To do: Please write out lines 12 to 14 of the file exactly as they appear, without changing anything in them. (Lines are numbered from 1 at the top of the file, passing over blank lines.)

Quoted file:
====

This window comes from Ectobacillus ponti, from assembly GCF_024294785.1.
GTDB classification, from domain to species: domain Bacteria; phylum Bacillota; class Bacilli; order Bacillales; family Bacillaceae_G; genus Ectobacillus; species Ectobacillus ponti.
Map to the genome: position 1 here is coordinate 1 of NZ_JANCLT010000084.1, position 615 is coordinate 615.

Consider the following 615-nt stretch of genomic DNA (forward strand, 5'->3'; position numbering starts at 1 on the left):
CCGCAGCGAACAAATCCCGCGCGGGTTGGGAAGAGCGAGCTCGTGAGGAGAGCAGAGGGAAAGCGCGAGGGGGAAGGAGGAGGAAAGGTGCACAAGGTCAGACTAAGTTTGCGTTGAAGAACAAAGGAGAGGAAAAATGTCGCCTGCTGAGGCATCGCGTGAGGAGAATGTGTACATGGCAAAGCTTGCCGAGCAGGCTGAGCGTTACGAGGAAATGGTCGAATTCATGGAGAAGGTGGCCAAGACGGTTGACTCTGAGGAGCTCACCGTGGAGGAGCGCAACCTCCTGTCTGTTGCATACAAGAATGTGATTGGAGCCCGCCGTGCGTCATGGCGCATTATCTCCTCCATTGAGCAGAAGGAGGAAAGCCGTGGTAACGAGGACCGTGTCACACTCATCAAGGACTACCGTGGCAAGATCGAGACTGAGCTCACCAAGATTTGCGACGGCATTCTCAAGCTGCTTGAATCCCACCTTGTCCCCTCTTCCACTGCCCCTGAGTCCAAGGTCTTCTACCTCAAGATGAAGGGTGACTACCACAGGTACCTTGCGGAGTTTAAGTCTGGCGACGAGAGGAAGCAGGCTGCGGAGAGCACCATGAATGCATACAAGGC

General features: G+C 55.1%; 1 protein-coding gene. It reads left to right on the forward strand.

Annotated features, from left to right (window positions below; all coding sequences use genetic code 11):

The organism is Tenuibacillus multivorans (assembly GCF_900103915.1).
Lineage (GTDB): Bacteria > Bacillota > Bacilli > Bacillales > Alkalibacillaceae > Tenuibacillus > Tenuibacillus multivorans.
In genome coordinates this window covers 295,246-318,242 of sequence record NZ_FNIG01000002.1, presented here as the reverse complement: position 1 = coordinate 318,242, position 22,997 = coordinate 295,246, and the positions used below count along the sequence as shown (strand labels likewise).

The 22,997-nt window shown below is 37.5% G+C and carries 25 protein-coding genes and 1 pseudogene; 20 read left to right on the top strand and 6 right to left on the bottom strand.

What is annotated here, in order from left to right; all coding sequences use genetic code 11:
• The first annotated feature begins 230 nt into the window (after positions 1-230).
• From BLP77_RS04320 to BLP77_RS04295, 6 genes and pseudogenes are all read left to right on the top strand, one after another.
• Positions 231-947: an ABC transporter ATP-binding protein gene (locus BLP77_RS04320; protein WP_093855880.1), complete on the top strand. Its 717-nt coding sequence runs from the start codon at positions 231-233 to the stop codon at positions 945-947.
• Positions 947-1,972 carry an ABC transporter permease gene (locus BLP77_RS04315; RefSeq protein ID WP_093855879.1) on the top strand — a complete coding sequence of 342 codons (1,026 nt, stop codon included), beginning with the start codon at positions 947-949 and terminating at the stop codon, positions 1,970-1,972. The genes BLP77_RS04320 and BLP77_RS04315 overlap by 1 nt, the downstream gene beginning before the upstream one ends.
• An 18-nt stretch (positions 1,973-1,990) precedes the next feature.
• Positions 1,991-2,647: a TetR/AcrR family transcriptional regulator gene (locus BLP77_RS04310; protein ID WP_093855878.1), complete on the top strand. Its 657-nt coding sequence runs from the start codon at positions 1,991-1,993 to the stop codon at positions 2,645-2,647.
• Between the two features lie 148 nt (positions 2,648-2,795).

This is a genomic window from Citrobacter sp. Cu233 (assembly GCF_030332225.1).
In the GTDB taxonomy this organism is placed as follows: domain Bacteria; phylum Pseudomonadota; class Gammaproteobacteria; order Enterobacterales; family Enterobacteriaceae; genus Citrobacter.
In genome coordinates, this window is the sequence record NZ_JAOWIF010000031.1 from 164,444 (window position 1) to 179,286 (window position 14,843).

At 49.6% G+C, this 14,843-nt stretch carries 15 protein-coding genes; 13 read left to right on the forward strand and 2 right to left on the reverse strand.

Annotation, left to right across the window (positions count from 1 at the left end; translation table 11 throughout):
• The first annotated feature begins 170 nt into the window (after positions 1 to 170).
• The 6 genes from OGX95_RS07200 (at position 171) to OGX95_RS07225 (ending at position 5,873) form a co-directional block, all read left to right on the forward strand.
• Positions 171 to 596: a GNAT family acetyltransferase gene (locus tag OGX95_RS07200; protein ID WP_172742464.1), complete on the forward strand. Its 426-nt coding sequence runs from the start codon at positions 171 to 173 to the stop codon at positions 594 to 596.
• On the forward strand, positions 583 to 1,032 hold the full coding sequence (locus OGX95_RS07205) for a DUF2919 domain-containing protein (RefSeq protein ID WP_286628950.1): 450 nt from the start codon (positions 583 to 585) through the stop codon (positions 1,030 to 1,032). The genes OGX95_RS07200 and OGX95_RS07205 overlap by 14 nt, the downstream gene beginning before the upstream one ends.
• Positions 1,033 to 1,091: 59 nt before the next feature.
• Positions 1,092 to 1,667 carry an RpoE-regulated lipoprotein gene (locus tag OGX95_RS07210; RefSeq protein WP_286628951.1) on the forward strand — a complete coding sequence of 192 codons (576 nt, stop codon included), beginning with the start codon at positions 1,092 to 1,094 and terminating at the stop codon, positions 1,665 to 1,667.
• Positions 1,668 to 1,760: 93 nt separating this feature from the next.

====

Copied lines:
What is annotated here, in order from left to right; all coding sequences use genetic code 11:
• The first annotated feature begins 230 nt into the window (after positions 1-230).
• From BLP77_RS04320 to BLP77_RS04295, 6 genes and pseudogenes are all read left to right on the top strand, one after another.